Yes, it is irrational and very offensive. I'm reminded of the older, Hungarian gentlemen from my gym who chided Doctor Sean and Pastor Ed who gave them his piece of mind about communism.

Monday, January 28, 2013

The Good News Keeps Rolling In

For all the talk about how broken our health care system is, the world as a whole is actually doing much better than in the past. Some examples.

  • Dr. Benn singles out Rwanda as an example of stunning progress: More than 90 percent of eligible Rwandans were receiving ART by the end of October. "This is fantastic ... historical. That is beyond our expectations from a couple of years ago," Benn says. 
  • Kazakhstan is the site of another moment of global public health progress this year. In March, it was certified malaria-free by the World Health Organization, joining only four other malaria-endemic countries with that designation. 
  • Nigeria heads the pack of 17 countries poised to eliminate malaria. Their antimalaria agenda includes a $50 million bed-net program, underwritten by The Global Fund, which hopes the country will offer two bed nets per household.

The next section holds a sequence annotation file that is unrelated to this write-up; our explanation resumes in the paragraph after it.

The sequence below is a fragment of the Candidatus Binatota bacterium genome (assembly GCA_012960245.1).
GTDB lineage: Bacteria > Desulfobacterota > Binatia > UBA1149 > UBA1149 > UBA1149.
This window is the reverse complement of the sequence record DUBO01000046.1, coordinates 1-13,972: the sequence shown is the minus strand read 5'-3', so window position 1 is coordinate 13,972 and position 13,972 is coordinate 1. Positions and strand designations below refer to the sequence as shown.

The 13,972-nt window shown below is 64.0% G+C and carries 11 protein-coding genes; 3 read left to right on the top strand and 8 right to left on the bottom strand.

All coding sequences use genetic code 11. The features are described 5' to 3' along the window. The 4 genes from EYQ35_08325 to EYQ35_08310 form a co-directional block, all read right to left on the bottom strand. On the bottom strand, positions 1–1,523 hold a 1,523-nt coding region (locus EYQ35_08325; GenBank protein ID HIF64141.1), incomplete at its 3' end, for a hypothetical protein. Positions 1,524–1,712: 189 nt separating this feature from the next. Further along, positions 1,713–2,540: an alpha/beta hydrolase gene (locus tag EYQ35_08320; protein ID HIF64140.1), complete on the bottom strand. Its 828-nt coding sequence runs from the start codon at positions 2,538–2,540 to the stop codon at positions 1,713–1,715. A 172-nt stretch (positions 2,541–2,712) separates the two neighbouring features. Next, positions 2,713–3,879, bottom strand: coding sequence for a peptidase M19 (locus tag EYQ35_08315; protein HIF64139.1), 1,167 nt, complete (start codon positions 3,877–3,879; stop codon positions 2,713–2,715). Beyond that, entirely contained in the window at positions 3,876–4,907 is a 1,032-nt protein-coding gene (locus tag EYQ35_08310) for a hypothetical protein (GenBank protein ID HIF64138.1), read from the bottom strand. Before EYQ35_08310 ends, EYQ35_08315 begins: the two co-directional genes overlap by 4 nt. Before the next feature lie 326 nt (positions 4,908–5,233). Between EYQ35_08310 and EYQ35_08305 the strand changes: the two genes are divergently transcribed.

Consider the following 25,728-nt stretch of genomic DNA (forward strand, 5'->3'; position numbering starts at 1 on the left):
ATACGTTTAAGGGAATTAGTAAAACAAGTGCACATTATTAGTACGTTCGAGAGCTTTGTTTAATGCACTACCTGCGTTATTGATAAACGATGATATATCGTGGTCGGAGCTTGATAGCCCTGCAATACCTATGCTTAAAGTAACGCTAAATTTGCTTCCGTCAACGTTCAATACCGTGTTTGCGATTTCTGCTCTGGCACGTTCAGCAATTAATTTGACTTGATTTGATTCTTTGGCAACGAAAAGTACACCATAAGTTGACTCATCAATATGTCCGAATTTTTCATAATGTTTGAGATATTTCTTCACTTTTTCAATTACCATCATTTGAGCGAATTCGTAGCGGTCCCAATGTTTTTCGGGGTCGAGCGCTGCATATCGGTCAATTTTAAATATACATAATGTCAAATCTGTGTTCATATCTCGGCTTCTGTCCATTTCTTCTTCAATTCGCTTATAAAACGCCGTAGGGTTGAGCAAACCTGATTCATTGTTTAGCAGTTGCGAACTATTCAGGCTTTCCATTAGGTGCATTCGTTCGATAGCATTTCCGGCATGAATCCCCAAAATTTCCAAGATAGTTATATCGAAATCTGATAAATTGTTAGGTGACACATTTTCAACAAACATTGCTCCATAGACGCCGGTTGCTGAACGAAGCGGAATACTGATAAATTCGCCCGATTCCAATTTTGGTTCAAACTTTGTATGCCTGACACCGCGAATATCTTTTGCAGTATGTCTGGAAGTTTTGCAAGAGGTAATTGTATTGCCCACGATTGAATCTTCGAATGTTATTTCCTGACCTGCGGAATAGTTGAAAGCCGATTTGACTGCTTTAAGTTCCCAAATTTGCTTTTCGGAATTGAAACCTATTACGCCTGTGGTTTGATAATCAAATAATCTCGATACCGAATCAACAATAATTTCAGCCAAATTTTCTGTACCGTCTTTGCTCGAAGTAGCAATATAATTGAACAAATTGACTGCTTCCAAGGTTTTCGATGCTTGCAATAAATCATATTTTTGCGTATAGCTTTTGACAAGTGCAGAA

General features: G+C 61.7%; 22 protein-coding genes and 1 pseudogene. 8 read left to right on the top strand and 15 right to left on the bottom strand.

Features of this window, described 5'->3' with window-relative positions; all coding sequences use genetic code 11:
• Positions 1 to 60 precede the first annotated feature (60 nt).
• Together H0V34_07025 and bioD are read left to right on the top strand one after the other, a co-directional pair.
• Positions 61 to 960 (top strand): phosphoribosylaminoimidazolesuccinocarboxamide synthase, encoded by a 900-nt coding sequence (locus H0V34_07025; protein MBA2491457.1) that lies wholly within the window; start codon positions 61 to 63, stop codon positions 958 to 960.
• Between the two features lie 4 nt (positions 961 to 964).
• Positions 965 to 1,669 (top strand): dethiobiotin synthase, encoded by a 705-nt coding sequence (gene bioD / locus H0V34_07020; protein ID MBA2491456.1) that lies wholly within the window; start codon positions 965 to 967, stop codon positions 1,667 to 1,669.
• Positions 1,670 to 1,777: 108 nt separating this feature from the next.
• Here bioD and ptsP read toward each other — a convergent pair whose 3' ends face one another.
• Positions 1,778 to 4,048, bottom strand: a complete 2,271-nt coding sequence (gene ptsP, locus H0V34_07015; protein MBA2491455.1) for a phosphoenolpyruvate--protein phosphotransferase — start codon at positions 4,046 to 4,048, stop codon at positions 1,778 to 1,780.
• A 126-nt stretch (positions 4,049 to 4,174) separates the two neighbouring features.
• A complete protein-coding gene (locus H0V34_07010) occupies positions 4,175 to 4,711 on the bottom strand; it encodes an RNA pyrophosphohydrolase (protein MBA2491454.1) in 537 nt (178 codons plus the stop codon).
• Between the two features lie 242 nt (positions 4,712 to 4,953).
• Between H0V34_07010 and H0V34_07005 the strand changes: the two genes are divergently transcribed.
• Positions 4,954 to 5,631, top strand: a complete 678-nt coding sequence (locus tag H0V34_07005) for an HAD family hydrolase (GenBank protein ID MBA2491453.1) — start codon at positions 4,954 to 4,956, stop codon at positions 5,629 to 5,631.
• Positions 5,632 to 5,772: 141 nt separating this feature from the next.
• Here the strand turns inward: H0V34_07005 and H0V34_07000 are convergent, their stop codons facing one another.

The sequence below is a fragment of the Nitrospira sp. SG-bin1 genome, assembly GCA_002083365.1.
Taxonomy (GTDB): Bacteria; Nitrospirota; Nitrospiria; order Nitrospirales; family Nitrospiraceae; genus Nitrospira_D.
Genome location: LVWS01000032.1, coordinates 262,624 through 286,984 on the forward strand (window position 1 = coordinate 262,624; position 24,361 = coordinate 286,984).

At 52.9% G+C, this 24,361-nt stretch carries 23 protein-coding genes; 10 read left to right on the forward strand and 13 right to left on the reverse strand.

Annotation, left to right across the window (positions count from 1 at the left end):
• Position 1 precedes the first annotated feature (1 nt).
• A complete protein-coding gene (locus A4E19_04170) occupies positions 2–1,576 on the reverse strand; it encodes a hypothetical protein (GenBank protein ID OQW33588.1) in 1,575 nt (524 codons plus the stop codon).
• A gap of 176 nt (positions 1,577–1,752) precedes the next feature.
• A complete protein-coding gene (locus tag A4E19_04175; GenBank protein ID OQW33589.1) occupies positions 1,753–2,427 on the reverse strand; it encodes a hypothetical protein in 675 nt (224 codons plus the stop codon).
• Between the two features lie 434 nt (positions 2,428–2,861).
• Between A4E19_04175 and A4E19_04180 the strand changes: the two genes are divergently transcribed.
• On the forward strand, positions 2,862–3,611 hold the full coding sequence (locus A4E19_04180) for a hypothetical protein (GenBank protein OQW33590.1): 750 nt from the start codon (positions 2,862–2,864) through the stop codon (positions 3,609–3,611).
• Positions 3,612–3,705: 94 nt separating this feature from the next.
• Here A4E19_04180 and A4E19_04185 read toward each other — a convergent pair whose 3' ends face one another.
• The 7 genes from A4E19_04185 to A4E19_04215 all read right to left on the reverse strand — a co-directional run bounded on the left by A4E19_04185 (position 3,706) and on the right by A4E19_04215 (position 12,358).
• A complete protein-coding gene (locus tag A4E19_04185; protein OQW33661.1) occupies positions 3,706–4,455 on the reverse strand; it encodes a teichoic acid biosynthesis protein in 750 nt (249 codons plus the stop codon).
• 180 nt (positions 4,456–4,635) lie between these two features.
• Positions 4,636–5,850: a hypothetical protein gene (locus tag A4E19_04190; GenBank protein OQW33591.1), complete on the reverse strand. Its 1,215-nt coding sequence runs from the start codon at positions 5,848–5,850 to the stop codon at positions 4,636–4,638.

• The Republic of the Congo, meanwhile, has made massive strides in combating maternal mortality. The number of women dying in childbirth dropped 60 percent between 2010 and 2011, from 740 deaths per 100,000 live births to 300 deaths.

There are many more examples like this happening around the world and the best part about all of it is that it is happening exponentially. Juxtapose this with the sharp reduction in extreme poverty and it's clear that we are heading in something more than the "right direction." 

Honestly, it's becoming more and more apparent every day that we are heading towards that Star Trek vision of the future and it's largely due to the leadership of the United States. 

Friday, January 11, 2013


Get used to a new word for 2013: reshoring.